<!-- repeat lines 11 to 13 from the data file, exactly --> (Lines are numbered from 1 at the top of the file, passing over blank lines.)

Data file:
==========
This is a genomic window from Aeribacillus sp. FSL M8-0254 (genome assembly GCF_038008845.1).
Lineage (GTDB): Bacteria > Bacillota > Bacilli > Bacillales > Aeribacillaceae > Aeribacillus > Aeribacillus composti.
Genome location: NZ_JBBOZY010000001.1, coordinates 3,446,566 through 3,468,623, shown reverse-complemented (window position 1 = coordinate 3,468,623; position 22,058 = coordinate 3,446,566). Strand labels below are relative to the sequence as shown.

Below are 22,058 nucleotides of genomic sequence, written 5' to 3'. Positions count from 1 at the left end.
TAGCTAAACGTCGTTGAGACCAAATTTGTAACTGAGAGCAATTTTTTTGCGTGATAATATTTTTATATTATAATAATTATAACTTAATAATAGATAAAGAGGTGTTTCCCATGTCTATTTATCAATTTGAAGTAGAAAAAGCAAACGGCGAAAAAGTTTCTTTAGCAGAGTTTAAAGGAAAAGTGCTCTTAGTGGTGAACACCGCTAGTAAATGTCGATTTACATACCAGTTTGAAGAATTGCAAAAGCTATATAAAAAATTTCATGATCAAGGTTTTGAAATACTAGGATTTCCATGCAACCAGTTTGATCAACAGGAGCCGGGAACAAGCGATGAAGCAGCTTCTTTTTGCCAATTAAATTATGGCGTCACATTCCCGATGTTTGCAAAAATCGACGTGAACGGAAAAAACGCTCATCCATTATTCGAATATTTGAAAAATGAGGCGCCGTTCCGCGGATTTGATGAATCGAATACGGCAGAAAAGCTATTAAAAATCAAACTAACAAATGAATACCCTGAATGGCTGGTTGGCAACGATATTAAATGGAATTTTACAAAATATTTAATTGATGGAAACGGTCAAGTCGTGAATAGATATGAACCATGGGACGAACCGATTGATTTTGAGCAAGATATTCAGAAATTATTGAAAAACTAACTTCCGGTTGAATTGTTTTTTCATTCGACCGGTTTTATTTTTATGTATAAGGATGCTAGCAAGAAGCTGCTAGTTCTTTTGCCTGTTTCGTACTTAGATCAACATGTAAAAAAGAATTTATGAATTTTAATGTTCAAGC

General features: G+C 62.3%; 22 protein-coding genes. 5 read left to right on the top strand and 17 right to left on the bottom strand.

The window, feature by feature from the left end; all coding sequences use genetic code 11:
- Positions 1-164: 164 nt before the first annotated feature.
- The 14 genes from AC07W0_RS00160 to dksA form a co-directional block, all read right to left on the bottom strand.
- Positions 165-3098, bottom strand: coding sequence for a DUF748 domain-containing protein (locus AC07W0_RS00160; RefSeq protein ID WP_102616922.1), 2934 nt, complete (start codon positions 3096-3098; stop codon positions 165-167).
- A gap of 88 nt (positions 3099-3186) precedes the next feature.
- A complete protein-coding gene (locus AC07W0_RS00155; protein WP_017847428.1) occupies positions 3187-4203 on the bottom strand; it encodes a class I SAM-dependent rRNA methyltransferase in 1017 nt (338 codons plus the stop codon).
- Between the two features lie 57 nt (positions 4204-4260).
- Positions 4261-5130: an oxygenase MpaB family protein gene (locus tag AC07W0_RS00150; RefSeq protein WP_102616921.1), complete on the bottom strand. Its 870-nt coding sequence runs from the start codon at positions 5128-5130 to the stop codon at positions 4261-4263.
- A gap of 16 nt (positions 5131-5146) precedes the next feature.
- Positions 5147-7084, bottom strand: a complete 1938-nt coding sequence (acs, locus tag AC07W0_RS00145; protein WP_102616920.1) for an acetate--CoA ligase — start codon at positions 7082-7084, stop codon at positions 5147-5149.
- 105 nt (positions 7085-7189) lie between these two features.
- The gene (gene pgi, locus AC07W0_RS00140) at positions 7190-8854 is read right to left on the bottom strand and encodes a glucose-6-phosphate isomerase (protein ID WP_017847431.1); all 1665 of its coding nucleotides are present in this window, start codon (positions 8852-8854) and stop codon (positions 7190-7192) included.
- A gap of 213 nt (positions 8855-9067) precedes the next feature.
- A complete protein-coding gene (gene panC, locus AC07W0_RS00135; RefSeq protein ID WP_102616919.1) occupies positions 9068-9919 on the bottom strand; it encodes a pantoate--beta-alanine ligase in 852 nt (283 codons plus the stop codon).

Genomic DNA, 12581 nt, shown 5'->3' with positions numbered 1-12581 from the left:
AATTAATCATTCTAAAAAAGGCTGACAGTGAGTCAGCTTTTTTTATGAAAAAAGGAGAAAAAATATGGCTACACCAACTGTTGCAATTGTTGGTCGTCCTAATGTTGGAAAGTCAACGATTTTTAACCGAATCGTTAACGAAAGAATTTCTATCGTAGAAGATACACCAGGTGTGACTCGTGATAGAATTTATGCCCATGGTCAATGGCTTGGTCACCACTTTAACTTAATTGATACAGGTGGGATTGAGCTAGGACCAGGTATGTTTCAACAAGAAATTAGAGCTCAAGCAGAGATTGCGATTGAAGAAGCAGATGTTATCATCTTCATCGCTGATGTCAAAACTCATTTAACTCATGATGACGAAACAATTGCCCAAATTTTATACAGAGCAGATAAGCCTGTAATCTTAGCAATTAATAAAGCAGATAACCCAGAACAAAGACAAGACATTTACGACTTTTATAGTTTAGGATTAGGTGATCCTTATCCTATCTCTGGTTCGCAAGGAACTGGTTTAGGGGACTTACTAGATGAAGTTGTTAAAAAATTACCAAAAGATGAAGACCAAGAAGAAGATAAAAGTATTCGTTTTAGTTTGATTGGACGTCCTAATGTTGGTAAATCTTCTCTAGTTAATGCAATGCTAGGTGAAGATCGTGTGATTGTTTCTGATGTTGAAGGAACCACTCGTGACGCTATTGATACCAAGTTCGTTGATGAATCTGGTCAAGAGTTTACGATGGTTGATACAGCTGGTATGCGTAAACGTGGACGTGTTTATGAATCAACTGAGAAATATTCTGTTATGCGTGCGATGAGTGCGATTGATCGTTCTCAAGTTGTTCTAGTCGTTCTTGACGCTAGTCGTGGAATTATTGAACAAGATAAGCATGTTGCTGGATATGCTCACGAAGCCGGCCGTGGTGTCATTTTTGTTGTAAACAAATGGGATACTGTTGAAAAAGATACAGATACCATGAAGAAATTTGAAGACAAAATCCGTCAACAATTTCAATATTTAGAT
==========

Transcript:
- A gap of 88 nt (positions 3099-3186) precedes the next feature.
- A complete protein-coding gene (locus AC07W0_RS00155; protein WP_017847428.1) occupies positions 3187-4203 on the bottom strand; it encodes a class I SAM-dependent rRNA methyltransferase in 1017 nt (338 codons plus the stop codon).
- Between the two features lie 57 nt (positions 4204-4260).